With credit tight and confidence low, one would imagine the auction room might have lost its lustre as the place to sell property.
However, Paddy Jordan, of Jordan Town and Country Estate Agents, Newbridge, Co Kildare, is a firm believer that public auction remains the best way to sell agricultural land.
"Although we are in a very difficult economic environment, our company sold most of the land on our books in 2010 via public auction," Mr Jordan said.
"In the past year we sold 1,000ac. Of that, 90pc was by public auction, with about 80pc sold on the day.
"Even though the values have changed dramatically since the peak in 2006, the traditional auction environment still provides the best forum for the vendor to maximise the price achieved, assuming they have a saleable product from the outset."
He maintained that the auction room suits the Irish temperament.
"The traditional auction process is embedded in the Irish psyche and many country people prefer to buy this way; they understand its parameters, terms and conditions and clearly favour its openness to private treaty," Mr Jordan said.
According to the auctioneer, there were certain key factors in successfully selling a property by public auction. He identified four essentials that have to be in order: the paperwork, the guide price, local goodwill and target marketing.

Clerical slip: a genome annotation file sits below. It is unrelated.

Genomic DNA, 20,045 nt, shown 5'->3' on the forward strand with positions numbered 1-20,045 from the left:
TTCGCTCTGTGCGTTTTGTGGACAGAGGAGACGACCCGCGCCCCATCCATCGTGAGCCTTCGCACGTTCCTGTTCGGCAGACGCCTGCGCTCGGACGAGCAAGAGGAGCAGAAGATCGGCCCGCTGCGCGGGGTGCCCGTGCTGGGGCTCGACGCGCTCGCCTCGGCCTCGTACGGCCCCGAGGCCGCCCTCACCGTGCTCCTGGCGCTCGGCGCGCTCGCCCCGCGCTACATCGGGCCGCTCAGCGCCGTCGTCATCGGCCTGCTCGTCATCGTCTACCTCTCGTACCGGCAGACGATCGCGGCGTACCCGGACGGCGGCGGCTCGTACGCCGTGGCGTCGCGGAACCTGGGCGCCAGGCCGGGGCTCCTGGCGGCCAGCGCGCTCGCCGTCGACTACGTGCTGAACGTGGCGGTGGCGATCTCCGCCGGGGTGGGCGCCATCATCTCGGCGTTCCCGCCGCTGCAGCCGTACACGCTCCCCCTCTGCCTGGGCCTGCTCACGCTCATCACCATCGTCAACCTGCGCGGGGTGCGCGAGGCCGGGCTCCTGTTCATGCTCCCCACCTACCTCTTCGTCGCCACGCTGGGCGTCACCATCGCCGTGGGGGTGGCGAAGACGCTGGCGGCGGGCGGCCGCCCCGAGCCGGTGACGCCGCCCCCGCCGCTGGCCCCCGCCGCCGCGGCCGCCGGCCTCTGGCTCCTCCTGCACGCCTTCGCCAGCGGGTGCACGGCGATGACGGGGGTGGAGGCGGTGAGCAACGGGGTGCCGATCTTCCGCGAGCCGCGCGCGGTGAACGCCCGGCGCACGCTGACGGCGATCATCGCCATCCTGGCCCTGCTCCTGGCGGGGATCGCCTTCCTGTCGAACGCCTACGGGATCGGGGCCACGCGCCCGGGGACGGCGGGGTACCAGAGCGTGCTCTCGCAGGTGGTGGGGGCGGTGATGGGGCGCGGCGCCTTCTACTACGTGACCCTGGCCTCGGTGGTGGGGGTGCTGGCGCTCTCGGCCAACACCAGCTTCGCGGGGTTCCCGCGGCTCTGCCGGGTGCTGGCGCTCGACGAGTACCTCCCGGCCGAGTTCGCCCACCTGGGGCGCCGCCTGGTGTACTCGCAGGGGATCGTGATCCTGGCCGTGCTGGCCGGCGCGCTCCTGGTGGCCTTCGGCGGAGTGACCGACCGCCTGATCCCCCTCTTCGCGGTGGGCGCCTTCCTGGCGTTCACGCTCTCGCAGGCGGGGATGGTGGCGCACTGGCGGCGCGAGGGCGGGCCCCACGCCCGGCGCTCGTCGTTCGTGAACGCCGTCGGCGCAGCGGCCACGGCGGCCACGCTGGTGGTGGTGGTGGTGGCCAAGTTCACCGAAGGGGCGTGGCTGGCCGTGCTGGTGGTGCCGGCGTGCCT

"First and foremost, the property must be saleable with legal title, planning permissions and any other licences all in order so there are no problems to hinder or delay a deal on the auction day," he said.
"After that the vendors must be prepared to guide and sell the property at a realistic figure. Although the final decision on the day rests with the vendor, they need to develop interest from the outset and therefore a realistic and competitive guide price is essential."
In these days, where fire-sales and enforced sales of one kind or another are becoming more common, Mr Jordan had a word of warning for vendors.
"There needs to be general goodwill if property is being sold, particularly with farms or land," he said.
"There is no point in incurring the expense of advertising if there is a family dispute or the likelihood that some outstanding issue will come to the fore closer to the auction date."
Mr Jordan said properties needed to be presented and marketed in a way that ensured it hit the right target audience.
"In regard to processing the sale, all the financial arrangements of prospective buyers must be in place prior to the auction date as the successful bidder must immediately sign unconditional contracts of sale and pay a 10pc deposit on the property at auction," he said.